This month, NOW! Bali speaks to David Booth, founder of East Bali Poverty Project, to hear his story and learn more about the works of this fantastic foundation.
David was born into a poor family in England. At school, he worked hard and kept on thinking how he could make his life better. With his passion for fixing things and his excellent school grades, David received an opportunity to study civil engineering. With this learned expertise, he joined a big construction company in London, which took him all around the world. Yet, none of these were anywhere he could call home, until, in 1988 he landed on Indonesian shores.
I stepped into David’s office; the yellow-painted walls were busy with maps, papers and books. I approached his desk- it was difficult to tell whether the interview had already started or not because as soon as I sat down he quickly began talking about the East Bali Poverty Project! I had an inspiring discussion with David; I could really see his passion.
David, in 1998 you established the East Bali Poverty Project. How did it all begin?
In 1988 I visited Bali, I rented a Suzuki Jimmy and went exploring the east coast. I fell in love with the serenity of the area and the people. It was at this point I could call Indonesia my home. So, I got a diploma to teach English, and worked as an English teacher in Jakarta. Still, however, I kept imagining remote places with no roads, no access to health and education… Thus began my search for the poorest area in Bali; I wanted to help. I visited Muntigunung and spoke to some warung (local kiosk) owners in a village, but they were not so poor. I continued my search and found Ibu Sulistrowati, a lecturer in Udayana University. She was making a list of the poor villages in Bali and Desa Ban (Ban Village) was on the list. Strangely, no one actually knew of its whereabouts or existence.
So, in March 1998 I finally went looking for this ‘lost’ village, asking people where I could find it. A villager I met said to me, “I know where it is, but you don’t want to go there – there isn’t even a road!” So, we drove from Tianyar for 5km until there were no more roads to follow…
What were the conditions in Ban like when you first arrived?
Desa Ban was not on any map, anywhere. It sits isolated in the saddle point between Mt.Agung and Mt. Abang. The people could only plant cassava and corn as that is all that can grow in the dry, sandy land. Their only water source required a 2-hour walk. There was no education and they were clueless about hygiene. Shockingly, 44,5% of the population suffered from goitre, a condition caused by malnutrition (iodine deficiency) causing the thyroid to swell up.
So, what strategies did you employ to ensure your program would work?
In the very beginning when I found the village, with the help of Ketut, Komang and Tri, the first move was making a survey. We interviewed each family in the village, asking them about their life: 1) ‘ How is life?’ 2) ‘What is the most important thing you need?’ 3) ‘If you can choose one problem that we can help with, so you can have a better future, what is it?’ They answered, “Education for the children, so that one day we can all have a better life”. So, the idea behind each program is help the people help themselves. Every program we’ve done has been their choice. I’ve never told them what to do- it simply is not my right.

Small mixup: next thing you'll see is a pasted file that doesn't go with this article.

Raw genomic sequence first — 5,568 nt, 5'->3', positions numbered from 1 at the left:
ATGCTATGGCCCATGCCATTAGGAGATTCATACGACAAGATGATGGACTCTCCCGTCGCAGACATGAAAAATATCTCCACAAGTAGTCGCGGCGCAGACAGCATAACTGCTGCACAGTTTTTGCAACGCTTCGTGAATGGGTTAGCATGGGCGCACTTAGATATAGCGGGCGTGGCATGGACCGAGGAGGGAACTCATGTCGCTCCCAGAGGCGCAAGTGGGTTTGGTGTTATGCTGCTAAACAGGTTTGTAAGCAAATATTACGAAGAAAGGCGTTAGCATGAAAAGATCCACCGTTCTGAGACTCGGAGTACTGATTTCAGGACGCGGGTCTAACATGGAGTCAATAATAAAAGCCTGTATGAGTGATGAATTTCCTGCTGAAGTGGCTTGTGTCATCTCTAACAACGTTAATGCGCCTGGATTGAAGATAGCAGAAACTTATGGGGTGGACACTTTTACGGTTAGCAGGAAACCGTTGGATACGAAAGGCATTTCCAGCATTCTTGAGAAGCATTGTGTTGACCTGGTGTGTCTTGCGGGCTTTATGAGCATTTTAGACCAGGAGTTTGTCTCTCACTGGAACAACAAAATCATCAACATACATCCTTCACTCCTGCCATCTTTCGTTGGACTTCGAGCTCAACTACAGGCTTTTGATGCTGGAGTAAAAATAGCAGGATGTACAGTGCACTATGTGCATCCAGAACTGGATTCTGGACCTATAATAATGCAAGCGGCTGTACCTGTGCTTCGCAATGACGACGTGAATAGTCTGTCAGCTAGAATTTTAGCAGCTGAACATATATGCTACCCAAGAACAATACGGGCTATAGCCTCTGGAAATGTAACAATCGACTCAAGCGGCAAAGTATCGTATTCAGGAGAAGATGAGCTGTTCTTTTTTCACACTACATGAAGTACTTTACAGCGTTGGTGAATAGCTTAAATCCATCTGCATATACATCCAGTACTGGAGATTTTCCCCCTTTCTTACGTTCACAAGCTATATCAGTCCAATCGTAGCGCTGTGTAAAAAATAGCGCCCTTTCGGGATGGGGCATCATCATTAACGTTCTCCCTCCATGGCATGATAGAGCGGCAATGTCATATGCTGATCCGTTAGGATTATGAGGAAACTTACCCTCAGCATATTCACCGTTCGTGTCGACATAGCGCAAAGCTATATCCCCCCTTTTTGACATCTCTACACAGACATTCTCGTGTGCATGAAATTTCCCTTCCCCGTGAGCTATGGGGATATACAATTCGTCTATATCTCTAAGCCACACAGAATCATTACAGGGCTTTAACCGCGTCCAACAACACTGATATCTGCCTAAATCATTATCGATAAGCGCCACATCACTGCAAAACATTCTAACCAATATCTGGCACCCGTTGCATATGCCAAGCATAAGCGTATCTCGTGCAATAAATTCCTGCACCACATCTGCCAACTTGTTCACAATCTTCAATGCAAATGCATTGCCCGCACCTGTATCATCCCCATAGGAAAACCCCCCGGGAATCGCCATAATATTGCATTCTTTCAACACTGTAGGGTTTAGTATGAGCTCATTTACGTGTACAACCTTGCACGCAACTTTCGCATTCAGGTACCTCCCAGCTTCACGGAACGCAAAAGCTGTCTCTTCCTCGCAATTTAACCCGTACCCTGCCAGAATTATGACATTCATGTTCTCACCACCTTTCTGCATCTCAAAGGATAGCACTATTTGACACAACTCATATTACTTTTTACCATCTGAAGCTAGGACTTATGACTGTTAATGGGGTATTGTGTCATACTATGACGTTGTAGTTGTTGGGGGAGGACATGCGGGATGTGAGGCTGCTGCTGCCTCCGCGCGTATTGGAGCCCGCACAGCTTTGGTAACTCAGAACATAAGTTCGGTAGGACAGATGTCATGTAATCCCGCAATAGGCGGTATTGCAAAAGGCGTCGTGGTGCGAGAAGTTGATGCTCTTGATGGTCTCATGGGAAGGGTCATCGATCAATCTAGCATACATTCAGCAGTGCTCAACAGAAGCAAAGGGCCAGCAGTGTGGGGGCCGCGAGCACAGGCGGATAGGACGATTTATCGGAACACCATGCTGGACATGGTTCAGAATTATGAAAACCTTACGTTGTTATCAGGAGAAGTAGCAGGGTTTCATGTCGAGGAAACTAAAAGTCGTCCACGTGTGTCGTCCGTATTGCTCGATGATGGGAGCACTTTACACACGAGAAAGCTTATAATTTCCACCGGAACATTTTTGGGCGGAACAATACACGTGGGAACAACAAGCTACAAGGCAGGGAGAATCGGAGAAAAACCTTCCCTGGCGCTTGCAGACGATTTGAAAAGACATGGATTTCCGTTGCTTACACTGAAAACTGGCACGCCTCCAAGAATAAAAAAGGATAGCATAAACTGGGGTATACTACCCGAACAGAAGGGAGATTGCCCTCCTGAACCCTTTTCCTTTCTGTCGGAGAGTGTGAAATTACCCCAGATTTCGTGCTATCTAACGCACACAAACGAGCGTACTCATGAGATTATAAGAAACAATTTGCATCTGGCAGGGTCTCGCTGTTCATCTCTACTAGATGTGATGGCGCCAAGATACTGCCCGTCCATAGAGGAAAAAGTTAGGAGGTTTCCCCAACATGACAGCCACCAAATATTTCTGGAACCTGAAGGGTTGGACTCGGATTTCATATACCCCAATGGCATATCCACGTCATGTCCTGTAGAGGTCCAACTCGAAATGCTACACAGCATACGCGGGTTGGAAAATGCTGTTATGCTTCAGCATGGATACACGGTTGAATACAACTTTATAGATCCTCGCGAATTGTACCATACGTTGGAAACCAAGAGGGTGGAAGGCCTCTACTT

So, since 1999, how has life changed in Desa Ban?
Our first program started in August 1999, an integrated education program for illiterate children in the Bunga hamlet. In 2000 we launched the first road access between Mount Agung and Mount Abang. Now over 3,500 families have 25km of improved dirt-road access stabilized with vetiver grass, linking 19 isolated hamlets to the outside world.
There are now six learning and development centres, with 100% community participation, and owned by those communities. 241 have graduated primary school, 113 children graduated junior high school and 45 children graduated senior high school. Micronutrient supplements have been provided for all children and mothers since 2001. Now they have 48 posyandu (monthly community health posts) in Desa Ban and Tianyar.
We developed safe water supplies from 3 springs, 3 artesian wells and developed appropriate rainwater collection reservoirs for 850 families. EBPP school children and over 500 families in 6 hamlets can now grow a wide range of organic vegetables and herbs. There is also ‘Bamboo Field School’, where the high school graduates and local farmers learn every aspect of growing, maintaining, harvesting, treating and managing bamboo. Solar Power Electricity is installed in six schools, bamboo centre, eight of the most isolated posyandu and solar pumping in artesian wells.
It is clear that through the work of the East Bali Poverty Project, the communities that were once left to dwell in the dark have been given a chance to shine. From healthcare to education, from farming to sustainable technologies, these peoples’ lives are rapidly improving. If you think you can help by volunteering, fundraising or donating, or to find out more information visit their website at www.eastbalipovertyproject.org